San Francisco Giants: 5 Reasons Why Tim Hudson Will Dominate With New Team

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Look Out For A Masterful Hudson In 2014

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Daniel Shirey-USA TODAY SPORTS

Although 15-year veteran pitcher Tim Hudson is coming off a nasty ankle fracture in July of last season, many consider the two-year, $23 million contract he signed to be a steal for the San Francisco Giants. The thing is they’re right.

Hudson was pitching phenomenally when he went down with the injury. He won his last four starts of the 2013 season, including the one he left when he suffered the fracture. Hudson proved that he still has gas left in the tank, yet teams were scared to go after him because of the injury. Well, Hudson recently got the last remaining hardware from surgery to his fractured ankle removed, and he will reportedly be 100 percent by the time Spring Training rolls around.

Score one for the San Francisco Giants. They signed a vital to piece to their 2014 pitching rotation and at a bargain price. San Francisco desperately needed help in its rotation, too. Just one regular starter — Madison Bumgarner — earned a winning record in 2013. Matt Cain, Ryan Vogelsong, as well as former Cy Young winners Barry Zito and Tim Lincecum all struggled throughout the better portion of the season.

Zito is gone, and Vogelsong will likely follow. Signing Hudson was huge for San Francisco. Although the team still needs to find a No. 5 starter, the decision to bring in Hudson was brilliant. As you will find out, Hudson is primed to dominate for the Giants. He has a chance to make his contract the best $23 million general manager Brian Sabean has ever spent.

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5. Return To West Coast

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Daniel Shirey-USA TODAY SPORTS

One of the main reasons Tim Hudson decided to sign with the San Francisco Giants was to return to the West Coast, mainly the Bay Area, where he spent six seasons with the Oakland Athletics. Those six years were possibly the best years of his 15-year career in MLB. His career record in Oakland was 92-39 with a 3.30 ERA including an MLB-best 20 wins in 2000. He loves the area and will hopefully be able to reconnect with his once Cy Young caliber self.

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4. Fans Of San Francisco

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Kelley L Cox-USA TODAY SPORTS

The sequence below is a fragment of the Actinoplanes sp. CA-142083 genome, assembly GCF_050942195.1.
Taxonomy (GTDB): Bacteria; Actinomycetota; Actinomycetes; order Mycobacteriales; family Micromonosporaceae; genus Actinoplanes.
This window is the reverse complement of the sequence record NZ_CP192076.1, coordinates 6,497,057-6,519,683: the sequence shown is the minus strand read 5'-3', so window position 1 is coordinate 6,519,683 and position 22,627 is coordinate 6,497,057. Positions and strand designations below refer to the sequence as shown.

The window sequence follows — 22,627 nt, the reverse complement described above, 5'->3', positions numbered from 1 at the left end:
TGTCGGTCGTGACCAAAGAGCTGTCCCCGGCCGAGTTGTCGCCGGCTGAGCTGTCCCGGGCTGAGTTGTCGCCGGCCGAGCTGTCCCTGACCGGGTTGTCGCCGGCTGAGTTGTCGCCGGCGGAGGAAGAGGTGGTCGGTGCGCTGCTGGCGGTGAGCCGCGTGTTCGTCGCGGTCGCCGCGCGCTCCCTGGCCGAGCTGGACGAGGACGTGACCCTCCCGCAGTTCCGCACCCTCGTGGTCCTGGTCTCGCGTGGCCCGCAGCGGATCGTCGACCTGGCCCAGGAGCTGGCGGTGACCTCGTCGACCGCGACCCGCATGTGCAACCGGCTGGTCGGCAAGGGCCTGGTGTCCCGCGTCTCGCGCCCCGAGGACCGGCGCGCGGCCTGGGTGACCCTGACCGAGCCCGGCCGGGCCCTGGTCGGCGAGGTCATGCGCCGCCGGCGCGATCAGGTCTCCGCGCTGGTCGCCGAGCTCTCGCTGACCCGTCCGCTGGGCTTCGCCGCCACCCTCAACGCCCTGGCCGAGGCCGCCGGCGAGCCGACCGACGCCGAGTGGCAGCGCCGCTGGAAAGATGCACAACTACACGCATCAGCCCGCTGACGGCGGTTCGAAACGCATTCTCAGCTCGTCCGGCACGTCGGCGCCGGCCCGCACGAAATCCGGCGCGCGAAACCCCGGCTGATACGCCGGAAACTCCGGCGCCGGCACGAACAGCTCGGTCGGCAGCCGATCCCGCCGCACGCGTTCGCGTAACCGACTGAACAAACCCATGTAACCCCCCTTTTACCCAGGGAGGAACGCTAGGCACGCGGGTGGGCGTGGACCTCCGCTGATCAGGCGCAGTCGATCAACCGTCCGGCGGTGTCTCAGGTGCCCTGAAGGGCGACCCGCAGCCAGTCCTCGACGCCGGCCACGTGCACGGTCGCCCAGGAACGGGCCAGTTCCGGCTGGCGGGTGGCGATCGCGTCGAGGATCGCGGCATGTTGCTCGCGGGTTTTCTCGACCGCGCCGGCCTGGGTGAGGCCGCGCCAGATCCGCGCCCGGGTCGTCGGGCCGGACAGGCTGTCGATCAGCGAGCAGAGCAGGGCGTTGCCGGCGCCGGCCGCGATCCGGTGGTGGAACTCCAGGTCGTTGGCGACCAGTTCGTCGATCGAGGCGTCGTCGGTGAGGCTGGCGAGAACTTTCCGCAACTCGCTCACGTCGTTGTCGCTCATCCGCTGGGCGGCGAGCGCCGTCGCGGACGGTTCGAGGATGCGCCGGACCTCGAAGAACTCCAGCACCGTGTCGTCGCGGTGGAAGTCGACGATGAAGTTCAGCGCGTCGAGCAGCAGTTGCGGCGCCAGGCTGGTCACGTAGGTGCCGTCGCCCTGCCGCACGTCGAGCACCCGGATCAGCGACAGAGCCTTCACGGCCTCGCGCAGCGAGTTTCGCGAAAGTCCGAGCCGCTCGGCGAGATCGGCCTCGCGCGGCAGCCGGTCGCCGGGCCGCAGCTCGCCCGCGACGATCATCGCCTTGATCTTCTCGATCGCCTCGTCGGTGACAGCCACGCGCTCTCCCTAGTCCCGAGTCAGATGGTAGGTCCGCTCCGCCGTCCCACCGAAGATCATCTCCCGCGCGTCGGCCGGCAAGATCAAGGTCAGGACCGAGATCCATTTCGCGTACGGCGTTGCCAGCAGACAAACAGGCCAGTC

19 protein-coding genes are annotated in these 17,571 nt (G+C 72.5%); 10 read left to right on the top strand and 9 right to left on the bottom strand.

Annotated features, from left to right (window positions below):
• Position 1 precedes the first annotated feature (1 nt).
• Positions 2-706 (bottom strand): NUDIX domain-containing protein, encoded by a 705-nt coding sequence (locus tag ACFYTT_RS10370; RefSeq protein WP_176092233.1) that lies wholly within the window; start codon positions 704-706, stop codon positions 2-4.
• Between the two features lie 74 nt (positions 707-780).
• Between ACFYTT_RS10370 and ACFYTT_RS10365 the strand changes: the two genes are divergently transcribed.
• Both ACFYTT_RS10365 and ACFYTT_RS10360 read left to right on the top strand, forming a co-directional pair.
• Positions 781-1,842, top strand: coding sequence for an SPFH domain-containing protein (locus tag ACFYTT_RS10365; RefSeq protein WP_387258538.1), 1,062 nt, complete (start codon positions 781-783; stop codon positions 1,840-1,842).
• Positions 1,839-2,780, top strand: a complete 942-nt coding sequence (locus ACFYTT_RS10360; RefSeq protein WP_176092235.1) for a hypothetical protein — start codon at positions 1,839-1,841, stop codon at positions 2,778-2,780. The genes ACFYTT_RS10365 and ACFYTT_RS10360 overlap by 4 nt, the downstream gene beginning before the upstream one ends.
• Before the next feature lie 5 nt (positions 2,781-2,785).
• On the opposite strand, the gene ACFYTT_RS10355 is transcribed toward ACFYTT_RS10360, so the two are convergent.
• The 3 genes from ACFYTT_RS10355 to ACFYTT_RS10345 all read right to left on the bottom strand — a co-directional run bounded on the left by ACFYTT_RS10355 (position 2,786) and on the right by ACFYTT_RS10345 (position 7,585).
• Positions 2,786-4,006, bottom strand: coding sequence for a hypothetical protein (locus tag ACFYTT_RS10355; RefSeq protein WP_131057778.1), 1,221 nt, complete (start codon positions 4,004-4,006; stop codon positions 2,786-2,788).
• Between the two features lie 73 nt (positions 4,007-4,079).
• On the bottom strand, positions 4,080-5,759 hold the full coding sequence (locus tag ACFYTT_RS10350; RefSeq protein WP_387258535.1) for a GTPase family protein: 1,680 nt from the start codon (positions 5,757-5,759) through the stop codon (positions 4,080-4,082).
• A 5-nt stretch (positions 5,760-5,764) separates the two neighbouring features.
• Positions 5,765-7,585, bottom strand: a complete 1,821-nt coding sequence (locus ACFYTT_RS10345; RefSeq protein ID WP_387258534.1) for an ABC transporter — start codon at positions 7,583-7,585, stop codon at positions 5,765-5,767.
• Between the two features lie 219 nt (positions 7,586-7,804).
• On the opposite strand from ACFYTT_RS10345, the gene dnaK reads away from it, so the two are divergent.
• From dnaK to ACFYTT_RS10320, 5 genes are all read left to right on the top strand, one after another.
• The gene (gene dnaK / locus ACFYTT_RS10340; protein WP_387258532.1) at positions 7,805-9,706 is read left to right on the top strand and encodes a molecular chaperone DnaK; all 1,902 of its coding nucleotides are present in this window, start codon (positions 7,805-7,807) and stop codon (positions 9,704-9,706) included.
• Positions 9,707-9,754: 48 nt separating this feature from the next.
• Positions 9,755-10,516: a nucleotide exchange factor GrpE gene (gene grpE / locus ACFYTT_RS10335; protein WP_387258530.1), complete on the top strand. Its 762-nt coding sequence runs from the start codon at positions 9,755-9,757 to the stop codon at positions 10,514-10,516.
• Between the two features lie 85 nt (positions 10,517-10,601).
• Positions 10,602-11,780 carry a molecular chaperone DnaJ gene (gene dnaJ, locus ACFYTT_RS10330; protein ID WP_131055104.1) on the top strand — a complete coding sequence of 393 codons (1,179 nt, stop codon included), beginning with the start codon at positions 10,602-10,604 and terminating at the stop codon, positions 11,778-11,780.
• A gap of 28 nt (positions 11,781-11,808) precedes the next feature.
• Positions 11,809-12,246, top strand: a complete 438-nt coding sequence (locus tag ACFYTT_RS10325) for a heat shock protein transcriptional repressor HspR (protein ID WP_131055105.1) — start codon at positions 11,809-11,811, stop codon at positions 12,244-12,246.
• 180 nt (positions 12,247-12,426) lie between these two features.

Another cause Hudson mentioned for him choosing San Francisco was the city’s fans. There’s no arguing that, either. Giants fans are among the most diehard, loyal and supportive fans in baseball. He’ll feel right at home the second he steps onto the mound at AT&T Park. In success or in failure, the fans will surely always have the veteran’s back. Look what happened to Hudson’s former teammate in Oakland, Barry Zito.

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3. Pitcher's Ballpark

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Kelley L Cox-USA TODAY SPORTS

Tim Hudson will without question welcome the pitcher-friendly confines of AT&T Park. It has forever been considered one of the hardest parks in baseball to hit home runs. Right-center field stretches out to some 421 feet, helping keep left-handed sluggers inside the ballpark. Hudson has mediocre record, however, pitching in San Francisco: 3-3, 3.82 ERA and 1.231 WHIP in eight career starts at AT&T Park. He’ll have plenty of chances to improve on those numbers over the next two seasons.

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2. Successful Career vs. NL West

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Mark J. Rebilas-USA TODAY SPORTS

Though Hudson has never played for an NL West team, he sure has impressive lifetime numbers against teams in the division. Hudson has a lifetime record of 24-8 against teams from the NL West, which includes a 2.18 ERA against the Arizona Diamondbacks and 2.80 ERA against the San Diego Padres. His 3.49 ERA against the Los Angeles Dodgers isn’t bad either. He seems to excel against these teams which is good because he’ll be facing them often.

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1. Buster Posey

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Kelley L Cox-USA TODAY SPORTS

As far as chemistry and relationship with pitchers in concerned, there’s no better catcher in baseball than Buster Posey. Ask any member of the Giants’ current or past rotation that has worked with Posey and he’ll tell you the same. He’s led this pitching staff to two World Series titles — the first came in this rookie season. His game management is impeccable, and he himself calls pitches more often than manager and former catcher Bruce Bochy does from the bench. Hudson’s former battery mate, Brian McCann, was a little too juiced up behind the plate if you ask me; he was a very intense person. Posey is more laid back and calm which will help Hudson settle down on the mound. Hudson will appreciate throwing to Posey as soon as Spring Training begins.

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